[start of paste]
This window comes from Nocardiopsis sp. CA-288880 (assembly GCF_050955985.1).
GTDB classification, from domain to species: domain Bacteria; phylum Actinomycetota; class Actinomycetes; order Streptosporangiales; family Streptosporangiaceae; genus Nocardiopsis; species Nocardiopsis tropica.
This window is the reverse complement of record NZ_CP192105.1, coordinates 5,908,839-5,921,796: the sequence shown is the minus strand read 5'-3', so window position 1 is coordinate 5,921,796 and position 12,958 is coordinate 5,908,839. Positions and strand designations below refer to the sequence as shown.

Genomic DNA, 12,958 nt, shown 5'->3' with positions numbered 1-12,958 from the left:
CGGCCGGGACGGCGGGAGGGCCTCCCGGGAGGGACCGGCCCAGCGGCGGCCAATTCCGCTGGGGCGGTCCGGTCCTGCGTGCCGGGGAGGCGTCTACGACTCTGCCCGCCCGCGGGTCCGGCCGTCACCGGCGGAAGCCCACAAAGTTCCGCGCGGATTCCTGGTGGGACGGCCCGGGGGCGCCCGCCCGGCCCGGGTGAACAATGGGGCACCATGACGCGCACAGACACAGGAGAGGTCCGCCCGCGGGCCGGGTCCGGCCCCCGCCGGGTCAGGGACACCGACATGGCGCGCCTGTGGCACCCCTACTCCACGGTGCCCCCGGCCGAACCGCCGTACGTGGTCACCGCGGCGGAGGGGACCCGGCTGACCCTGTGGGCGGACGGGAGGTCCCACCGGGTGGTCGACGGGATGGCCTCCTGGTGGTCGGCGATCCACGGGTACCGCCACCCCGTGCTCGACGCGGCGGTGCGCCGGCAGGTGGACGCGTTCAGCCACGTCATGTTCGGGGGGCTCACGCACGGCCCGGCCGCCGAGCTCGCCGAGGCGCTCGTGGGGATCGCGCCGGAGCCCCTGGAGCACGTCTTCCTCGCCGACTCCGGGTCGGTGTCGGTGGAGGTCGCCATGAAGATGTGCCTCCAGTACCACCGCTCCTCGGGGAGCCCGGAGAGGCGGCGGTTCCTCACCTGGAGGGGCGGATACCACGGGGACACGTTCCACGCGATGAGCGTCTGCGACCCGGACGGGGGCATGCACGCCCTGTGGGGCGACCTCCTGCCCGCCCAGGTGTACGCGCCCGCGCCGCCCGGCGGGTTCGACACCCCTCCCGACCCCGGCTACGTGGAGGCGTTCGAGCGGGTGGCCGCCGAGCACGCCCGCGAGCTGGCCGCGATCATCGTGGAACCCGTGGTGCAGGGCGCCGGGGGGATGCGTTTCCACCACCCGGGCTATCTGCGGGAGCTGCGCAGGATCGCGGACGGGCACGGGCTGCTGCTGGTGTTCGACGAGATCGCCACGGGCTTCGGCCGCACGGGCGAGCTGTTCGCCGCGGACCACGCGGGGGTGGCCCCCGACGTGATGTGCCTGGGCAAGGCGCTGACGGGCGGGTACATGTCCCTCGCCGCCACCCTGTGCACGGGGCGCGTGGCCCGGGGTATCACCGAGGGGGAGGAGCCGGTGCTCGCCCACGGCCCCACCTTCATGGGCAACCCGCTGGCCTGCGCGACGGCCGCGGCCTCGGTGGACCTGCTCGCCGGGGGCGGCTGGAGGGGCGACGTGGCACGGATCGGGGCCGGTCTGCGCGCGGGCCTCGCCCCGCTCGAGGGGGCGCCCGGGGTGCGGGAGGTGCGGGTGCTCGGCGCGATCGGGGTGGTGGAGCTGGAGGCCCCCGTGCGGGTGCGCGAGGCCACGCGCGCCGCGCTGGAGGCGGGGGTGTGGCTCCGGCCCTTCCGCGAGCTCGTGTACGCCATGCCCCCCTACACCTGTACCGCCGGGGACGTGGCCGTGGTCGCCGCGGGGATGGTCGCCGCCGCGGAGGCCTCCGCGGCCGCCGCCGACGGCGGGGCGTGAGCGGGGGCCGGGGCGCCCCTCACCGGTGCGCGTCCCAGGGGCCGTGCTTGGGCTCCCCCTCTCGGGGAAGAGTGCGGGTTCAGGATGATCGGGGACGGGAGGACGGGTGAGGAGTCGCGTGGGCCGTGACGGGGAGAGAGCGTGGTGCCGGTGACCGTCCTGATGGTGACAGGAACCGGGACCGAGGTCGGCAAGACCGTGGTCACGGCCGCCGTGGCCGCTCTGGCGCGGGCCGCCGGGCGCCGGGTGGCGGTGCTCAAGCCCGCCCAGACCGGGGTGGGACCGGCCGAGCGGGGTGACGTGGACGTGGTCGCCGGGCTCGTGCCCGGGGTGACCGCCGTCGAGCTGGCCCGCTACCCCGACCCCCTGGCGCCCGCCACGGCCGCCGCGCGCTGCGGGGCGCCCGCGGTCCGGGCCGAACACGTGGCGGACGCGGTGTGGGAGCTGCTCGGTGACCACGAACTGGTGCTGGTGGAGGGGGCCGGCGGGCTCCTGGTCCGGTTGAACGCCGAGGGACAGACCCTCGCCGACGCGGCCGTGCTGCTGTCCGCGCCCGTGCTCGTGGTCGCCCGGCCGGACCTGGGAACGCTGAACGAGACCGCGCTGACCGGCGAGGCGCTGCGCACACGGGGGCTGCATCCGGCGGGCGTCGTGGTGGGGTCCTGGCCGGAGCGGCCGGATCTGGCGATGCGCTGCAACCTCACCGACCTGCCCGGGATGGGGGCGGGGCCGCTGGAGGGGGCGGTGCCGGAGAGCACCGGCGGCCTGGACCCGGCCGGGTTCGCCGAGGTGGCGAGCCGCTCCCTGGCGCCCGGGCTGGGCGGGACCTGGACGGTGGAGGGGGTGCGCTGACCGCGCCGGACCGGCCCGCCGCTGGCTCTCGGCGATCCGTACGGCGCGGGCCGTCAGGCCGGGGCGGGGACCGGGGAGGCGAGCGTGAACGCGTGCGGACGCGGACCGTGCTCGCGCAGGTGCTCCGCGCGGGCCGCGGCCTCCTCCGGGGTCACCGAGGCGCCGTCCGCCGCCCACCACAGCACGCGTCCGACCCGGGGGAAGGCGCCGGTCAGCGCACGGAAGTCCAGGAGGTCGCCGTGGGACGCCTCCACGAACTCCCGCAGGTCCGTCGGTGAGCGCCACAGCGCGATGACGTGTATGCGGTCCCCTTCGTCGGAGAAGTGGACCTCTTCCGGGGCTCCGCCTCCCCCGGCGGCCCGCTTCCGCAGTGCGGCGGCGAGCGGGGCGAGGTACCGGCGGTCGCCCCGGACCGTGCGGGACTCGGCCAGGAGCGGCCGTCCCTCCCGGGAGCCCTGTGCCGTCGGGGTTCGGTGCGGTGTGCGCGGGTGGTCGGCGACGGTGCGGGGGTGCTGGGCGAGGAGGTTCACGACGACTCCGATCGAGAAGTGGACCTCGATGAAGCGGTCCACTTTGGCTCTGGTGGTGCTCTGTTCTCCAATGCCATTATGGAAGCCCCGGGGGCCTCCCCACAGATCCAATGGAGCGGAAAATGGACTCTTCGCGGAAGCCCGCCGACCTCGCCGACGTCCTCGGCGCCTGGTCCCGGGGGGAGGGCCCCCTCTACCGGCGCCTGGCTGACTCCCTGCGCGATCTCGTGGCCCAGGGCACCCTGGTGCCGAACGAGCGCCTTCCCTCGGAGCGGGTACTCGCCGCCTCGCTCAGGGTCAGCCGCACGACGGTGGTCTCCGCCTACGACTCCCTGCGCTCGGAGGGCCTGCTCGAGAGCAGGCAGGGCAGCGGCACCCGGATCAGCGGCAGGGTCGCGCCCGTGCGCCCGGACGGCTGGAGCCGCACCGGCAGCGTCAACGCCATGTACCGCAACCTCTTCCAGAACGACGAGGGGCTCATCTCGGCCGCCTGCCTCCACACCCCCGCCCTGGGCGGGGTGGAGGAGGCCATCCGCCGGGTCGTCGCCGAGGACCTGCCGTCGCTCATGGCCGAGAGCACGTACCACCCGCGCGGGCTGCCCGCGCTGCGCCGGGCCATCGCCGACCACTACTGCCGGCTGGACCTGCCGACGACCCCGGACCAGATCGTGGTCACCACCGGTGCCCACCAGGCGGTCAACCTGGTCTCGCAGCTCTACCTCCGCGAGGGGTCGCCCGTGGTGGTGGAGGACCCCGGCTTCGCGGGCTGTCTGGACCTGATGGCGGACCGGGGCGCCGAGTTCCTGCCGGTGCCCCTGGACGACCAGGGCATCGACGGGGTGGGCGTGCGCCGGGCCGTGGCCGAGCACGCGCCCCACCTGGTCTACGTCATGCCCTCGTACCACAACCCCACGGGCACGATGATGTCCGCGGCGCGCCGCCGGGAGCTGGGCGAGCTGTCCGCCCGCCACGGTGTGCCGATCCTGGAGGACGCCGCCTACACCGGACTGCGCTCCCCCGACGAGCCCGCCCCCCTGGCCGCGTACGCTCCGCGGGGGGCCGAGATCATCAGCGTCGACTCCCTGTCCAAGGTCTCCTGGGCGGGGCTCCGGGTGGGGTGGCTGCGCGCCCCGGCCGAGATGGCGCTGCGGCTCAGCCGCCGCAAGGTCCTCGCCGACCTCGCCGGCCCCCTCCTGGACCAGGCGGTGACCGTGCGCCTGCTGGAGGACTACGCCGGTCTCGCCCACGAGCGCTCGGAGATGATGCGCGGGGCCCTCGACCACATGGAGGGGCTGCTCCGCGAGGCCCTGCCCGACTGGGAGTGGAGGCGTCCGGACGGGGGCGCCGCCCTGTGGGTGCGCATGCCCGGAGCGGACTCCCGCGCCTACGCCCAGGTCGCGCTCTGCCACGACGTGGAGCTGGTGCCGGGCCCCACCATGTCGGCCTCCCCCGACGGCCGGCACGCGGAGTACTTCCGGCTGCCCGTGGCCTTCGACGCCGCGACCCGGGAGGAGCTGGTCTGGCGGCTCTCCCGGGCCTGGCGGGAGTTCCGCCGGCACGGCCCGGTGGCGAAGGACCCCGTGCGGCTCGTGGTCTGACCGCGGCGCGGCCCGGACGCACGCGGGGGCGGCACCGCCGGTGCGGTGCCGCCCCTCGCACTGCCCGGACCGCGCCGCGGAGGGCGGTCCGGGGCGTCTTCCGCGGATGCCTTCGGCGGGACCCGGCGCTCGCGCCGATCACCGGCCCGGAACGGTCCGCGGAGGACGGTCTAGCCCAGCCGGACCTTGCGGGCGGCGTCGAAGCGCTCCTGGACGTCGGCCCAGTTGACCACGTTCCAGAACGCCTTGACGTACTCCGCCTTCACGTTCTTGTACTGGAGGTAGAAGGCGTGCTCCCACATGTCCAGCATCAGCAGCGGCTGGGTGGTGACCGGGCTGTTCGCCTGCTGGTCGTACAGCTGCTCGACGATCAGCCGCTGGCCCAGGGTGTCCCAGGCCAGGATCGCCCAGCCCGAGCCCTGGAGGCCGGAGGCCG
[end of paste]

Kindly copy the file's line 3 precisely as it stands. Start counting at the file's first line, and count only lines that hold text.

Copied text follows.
This window is the reverse complement of record NZ_CP192105.1, coordinates 5,908,839-5,921,796: the sequence shown is the minus strand read 5'-3', so window position 1 is coordinate 5,921,796 and position 12,958 is coordinate 5,908,839. Positions and strand designations below refer to the sequence as shown.